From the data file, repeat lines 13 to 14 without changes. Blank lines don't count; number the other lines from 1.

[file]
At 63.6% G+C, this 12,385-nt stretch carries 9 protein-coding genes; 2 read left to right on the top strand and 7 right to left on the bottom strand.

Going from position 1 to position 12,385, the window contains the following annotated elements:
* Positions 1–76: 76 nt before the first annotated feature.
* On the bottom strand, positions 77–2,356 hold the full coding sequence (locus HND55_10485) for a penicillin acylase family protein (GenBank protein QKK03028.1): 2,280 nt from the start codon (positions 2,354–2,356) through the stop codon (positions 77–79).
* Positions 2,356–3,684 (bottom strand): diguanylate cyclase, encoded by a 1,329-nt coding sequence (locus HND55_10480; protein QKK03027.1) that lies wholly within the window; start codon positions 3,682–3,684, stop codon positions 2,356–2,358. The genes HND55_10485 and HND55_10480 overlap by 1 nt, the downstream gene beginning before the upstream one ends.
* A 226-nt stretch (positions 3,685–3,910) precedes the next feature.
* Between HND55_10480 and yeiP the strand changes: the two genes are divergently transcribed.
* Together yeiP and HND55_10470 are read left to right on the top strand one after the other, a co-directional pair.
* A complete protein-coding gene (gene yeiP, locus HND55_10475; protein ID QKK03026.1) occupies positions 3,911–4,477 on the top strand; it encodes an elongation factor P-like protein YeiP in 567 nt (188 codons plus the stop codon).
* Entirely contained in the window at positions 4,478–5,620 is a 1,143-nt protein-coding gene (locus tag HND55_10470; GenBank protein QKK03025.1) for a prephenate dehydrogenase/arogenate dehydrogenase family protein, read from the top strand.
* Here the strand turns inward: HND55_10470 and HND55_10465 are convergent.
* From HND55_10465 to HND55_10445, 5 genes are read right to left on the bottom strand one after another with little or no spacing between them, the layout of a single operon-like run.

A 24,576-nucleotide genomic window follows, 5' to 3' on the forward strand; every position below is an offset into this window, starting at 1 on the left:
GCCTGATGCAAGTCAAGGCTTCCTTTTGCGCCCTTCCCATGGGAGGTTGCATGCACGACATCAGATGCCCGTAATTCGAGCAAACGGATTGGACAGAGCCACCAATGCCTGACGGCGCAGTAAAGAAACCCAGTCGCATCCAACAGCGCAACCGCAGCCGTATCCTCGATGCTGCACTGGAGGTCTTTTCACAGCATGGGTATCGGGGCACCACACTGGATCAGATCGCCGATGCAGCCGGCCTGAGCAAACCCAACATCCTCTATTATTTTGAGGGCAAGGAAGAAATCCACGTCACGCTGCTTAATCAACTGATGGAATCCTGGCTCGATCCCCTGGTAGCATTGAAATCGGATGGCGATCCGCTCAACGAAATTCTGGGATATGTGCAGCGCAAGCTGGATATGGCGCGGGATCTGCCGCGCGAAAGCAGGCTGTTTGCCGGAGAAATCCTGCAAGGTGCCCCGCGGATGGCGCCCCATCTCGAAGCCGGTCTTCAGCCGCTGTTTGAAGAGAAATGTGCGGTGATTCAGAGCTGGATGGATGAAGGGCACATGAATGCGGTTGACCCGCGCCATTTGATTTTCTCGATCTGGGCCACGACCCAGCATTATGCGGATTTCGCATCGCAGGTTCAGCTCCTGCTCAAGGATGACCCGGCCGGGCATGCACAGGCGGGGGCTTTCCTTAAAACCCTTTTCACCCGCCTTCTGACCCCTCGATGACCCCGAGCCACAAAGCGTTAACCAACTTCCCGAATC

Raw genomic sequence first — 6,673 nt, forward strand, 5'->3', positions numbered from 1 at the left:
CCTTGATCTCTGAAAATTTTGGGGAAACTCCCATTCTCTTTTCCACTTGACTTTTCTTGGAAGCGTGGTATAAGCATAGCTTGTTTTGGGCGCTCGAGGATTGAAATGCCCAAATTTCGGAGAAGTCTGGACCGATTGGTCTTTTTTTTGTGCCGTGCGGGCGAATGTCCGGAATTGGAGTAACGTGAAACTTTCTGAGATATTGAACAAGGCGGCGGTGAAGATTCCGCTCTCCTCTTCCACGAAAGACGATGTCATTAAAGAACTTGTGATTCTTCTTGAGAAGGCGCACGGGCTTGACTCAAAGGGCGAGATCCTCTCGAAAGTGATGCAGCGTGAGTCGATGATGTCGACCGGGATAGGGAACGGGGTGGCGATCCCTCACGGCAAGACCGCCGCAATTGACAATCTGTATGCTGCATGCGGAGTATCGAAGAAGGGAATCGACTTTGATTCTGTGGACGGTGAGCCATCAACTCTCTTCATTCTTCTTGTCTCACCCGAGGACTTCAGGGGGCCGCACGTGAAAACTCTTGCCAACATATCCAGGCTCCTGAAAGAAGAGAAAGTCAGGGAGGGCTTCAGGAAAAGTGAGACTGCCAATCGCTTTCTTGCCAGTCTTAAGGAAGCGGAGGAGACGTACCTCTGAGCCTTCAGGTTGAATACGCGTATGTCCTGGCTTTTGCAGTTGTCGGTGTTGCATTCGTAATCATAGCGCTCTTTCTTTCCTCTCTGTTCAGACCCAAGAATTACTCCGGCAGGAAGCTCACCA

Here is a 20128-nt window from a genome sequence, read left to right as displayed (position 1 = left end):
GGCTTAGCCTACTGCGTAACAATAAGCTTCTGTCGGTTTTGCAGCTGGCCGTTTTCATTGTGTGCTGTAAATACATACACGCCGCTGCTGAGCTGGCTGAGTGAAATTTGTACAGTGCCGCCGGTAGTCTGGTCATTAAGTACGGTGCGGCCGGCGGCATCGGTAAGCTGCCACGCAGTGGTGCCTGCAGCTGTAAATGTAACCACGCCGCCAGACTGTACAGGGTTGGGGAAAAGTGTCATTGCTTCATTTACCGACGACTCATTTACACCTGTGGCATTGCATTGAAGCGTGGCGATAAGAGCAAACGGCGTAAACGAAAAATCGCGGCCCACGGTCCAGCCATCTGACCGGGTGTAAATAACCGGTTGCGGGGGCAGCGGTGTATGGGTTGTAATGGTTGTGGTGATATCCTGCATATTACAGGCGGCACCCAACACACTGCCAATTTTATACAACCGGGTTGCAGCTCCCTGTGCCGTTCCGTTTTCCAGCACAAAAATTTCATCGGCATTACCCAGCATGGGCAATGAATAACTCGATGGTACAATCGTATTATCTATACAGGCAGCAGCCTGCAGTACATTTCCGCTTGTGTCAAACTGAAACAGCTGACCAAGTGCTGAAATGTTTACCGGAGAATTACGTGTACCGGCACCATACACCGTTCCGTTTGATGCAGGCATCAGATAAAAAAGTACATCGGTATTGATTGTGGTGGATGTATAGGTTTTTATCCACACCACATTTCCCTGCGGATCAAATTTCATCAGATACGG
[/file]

A 24,576-nucleotide genomic window follows, 5' to 3' on the forward strand; every position below is an offset into this window, starting at 1 on the left:
GCCTGATGCAAGTCAAGGCTTCCTTTTGCGCCCTTCCCATGGGAGGTTGCATGCACGACATCAGATGCCCGTAATTCGAGCAAACGGATTGGACAGAGCCACCAATGCCTGACGGCGCAGTAAAGAAACCCAGTCGCATCCAACAGCGCAACCGCAGCCGTATCCTCGATGCTGCACTGGAGGTCTTTTCACAGCATGGGTATCGGGGCACCACACTGGATCAGATCGCCGATGCAGCCGGCCTGAGCAAACCCAACATCCTCTATTATTTTGAGGGCAAGGAAGAAATCCACGTCACGCTGCTTAATCAACTGATGGAATCCTGGCTCGATCCCCTGGTAGCATTGAAATCGGATGGCGATCCGCTCAACGAAATTCTGGGATATGTGCAGCGCAAGCTGGATATGGCGCGGGATCTGCCGCGCGAAAGCAGGCTGTTTGCCGGAGAAATCCTGCAAGGTGCCCCGCGGATGGCGCCCCATCTCGAAGCCGGTCTTCAGCCGCTGTTTGAAGAGAAATGTGCGGTGATTCAGAGCTGGATGGATGAAGGGCACATGAATGCGGTTGACCCGCGCCATTTGATTTTCTCGATCTGGGCCACGACCCAGCATTATGCGGATTTCGCATCGCAGGTTCAGCTCCTGCTCAAGGATGACCCGGCCGGGCATGCACAGGCGGGGGCTTTCCTTAAAACCCTTTTCACCCGCCTTCTGACCCCTCGATGACCCCGAGCCACAAAGCGTTAACCAACTTCCCGAATC